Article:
Kengo Kuma unveils stunning SUTEKI house for Oregons Street of Dreams

August 2, 2017 by  
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Acclaimed architect Kengo Kuma has crafted a stunning cross-cultural home that combines the best of American modern amenities with traditional Japanese design principles. Located in Oregon’s NW Natural Street of Dreams in Portland, the sustainably built SUTEKI home promotes healthy living with its strong connection to the outdoors in both its use of natural materials and garden surroundings. The master-built home is the first of its kind constructed by Japanese homebuilder, Suteki, in the United States. As with many of Kuma’s architectural projects, nature is a big theme in the SUTEKI home. A natural materials palette used throughout the home shows off sustainably harvested wood , from the soaring Olympia wall built of timber to the regional Alaskan yellow cedar in the louvre walls. Natural stone and tile are also prominently featured. A high level of detail and craftsmanship is seen around the home, especially in the origami-inspired ceiling that creates a feeling of fluidity and movement. To deepen the connection with the outdoors and create a restorative living experience, Kuma incorporated seamless indoor and outdoor living spaces built around nature. Large openings frame views of the outdoors and every view is optimized inside and out. Portland Japanese Garden curator Sadafumi Uchiyama designed the garden and used “borrowed scenery” principles to incorporate the surrounding landscape—a giant oak and sequoia tree, and a stream that runs along the property. Related: Kengo Kuma unveils nature-filled Eco-Luxury Hotel for Paris “My collaboration with Suteki is owed to our shared view of the sublimity of nature,” said Kuma. “Embracing the surroundings, insisting on natural materials, sustainability and transparency creates a space where people can experience nature more completely and intimately.” The placement and orientation of the home contributes to its energy efficiency . The Suteki company plans to build more sustainably built homes in the Portland market in the near future. + Street of Dreams Images by Justin Krug Photography

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Kengo Kuma unveils stunning SUTEKI house for Oregons Street of Dreams

Couple buys 100% sun-powered home built for the Solar Decathlon

July 28, 2017 by  
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This 100% solar-powered home has been sitting in Michigan’s Matthaei Botanical Gardens for the past ten years – but the tiny aluminum structure will soon serve a new role as a permanent home. The net-zero MiSo House was built for the 2005 Solar Decathlon , however it will soon be home to Lisa and Matt Gunneson, who are moving the 660-square-feet green energy machine piece-by-piece to their property in north Michigan. Designed by architecture students and faculty from Taubman College of Architecture and Urban Planning at the University of Michigan , the compact, aluminum-clad home is completely powered by solar energy . The aluminum-clad exterior and rounded shape were inspired by the monocoque designs from the aircraft and automobile industries. After debuting in the 2005 Solar Decathlon, the MiSo House was installed as an exhibition in the university’s botanical gardens, but after ten years on-site the home is being shipped to its new location. The home features a number of solar energy systems including rooftop PV panels, solar thermal panels connected to radiant flooring, and even an energy recovery ventilator system. One unique feature is the home’s “solar chimney”, which heats air in glass spaces along the home’s south facade. The heated air is then circulated through the curve of the roof to provide heat for the interior in winter time. Excess energy is stored in batteries installed underneath the structure’s flooring. The MiSo’s solar systems provide enough power for 100% of the home’s electricity needs – from appliances and lighting to heating. Many of the home’s furnishings, such as the eco-friendly sunflower-board kitchen cabinets, were constructed using low-chemical processes , which further reduced the home’s overall footprint. After purchasing the home at auction, the Gunnesons hired remodeling contractor Meadowlark Design + Build to break down the home’s modular components in order to transport it to their home in Evart, Michigan. In a fun twist of fate, two students who worked on the home’s original design now work on the Meadowlark team. + The MiSo House + Meadowlark Design + Build Via Homecrux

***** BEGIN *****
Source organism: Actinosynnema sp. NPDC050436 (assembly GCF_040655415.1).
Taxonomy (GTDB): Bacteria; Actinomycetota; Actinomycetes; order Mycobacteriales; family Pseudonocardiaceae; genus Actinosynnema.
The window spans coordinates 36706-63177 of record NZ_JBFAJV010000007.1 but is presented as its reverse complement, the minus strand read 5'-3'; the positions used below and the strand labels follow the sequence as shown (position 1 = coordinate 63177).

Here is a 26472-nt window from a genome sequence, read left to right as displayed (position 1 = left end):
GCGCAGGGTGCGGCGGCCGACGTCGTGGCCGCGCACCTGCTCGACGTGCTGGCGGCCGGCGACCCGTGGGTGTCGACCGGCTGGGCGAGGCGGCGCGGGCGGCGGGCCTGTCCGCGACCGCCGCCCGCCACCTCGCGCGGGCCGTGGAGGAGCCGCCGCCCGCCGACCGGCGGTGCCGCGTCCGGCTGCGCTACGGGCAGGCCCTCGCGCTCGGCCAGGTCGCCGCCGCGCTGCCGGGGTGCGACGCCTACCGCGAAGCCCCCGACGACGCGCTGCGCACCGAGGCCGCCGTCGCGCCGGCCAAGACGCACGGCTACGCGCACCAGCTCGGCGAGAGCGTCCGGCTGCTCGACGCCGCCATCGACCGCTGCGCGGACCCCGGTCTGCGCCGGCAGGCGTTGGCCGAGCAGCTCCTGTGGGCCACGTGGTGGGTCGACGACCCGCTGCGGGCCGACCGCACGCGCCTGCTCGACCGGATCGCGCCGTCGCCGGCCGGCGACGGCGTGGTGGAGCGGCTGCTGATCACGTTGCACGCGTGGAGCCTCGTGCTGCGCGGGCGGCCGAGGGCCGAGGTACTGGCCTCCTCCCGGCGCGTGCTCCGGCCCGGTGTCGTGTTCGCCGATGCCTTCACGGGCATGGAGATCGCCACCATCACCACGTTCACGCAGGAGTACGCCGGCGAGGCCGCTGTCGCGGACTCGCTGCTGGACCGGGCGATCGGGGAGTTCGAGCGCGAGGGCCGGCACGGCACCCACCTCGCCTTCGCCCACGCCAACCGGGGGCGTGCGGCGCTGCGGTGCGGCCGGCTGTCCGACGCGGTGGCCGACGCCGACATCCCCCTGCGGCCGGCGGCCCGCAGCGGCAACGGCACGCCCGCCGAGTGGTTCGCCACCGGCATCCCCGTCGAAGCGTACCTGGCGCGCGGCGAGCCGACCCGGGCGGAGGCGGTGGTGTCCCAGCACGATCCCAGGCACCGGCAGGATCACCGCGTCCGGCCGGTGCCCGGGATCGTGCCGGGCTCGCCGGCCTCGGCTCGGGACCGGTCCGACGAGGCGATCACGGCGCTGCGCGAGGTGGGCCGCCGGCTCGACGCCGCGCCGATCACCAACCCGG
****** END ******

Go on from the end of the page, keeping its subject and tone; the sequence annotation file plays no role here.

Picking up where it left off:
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Couple buys 100% sun-powered home built for the Solar Decathlon

This flower-clad home that spreads contagious happiness goes on sale in L.A.

July 25, 2017 by